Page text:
I understand that, and it makes sense. But then I would wonder why somebody like Jerry Freeman would give up on tweaking them when, they seem to have been such a popular mainstay of his product line


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PostPosted: Mon Dec 17, 2018 8:06 pm 
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MichaelRS wrote:
ecadre wrote:
I see it's open season on Generation whistles again.

On different forums and boards so many of the comments are just second hand anecdotes, received wisdom and repeated gossip, none of which match up with my own experience with Generation whistles.

Yes, someone somewhere has had a "bad Generation" I'm sure (just as with any other manufactured goods), but you know what they say about swallows and summers.

Is every single cheap plastic headed whistle that comes off every manufacturers production line going to be utterly flawless. No, obviously not. But, I do not see any great over-riding problem with the quality of Genration whistles. I've owned and played many of them over the years and each and every one of them has been perfectly fine, and none of them were specially chosen. I've never noticed any of the dozens and dozens,hundreds probably, that I've seen in shops and on festival stalls to have these egregious faults that are so often deplored in such confident tones.

So, yes, I'd recommend a Generation whistle to any beginner. They are a perfectly good and sensible choice and do not routinely require any "fixing." Learn to play the thing before buying so unquestioningly into what I consider as overblown myth-making about this particular brand of whistle.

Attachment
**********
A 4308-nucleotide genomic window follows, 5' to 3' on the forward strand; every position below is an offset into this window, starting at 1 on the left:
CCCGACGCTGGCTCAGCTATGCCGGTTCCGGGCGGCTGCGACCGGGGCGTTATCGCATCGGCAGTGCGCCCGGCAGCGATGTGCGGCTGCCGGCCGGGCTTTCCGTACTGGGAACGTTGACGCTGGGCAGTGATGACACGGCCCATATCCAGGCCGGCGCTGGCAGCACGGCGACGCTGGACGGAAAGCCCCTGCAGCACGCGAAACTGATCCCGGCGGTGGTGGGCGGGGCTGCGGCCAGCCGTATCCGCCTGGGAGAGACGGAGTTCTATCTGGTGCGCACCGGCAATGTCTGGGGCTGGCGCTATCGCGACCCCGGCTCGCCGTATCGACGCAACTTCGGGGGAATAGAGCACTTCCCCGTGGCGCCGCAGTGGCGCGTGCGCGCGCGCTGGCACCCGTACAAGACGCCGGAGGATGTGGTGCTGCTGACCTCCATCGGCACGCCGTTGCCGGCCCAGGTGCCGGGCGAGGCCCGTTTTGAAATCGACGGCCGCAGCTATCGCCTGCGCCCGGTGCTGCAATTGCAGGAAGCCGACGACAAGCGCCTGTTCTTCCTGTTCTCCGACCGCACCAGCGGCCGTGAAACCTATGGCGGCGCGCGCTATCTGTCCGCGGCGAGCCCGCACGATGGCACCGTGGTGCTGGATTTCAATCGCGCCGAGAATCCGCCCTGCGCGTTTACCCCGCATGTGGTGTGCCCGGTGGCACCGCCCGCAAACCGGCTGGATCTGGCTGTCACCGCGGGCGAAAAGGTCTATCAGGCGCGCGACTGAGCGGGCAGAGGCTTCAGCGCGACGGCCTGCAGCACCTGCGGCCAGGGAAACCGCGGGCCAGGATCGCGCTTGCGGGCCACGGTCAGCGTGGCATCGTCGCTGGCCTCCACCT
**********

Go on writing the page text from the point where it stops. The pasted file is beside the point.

I understand that, and it makes sense. But then I would wonder why somebody like Jerry Freeman would give up on tweaking them when, they seem to have been such a popular mainstay of his product line


Who knows, he's running a business. I've no idea how many whistles he sells and I've no idea how many "tweaked" Generations he sold compared to his others. They certainly seem to be rarely mentioned compared to his Blackbird and Mellow Dog whistles.

As far as I understand, he used to also do Clarke Originals, Sweetones and Shaw whistles too.

The only Freeman whistle I've ever played was when I had to borrow a whistle at a gig moments before going on stage. My whistles had been accidentally left at home. It was his Blackbird model in D, and I literally had no chance to even try it before playing it on stage. It worked fine, I had no problems with it, but I would not be interested in buying one because it has a sound (very pure) that I'm not really interested in.

To my mind, the Freeman "tweaked" whistles are not cheap whistles that needed to be fixed, but instruments that have been changed to get a particular sound. Though his Mellow Dog whistle seems to be a step further where he manufactures a new tube and widens the bore of the whistle head. It's essentially his own design of whistle.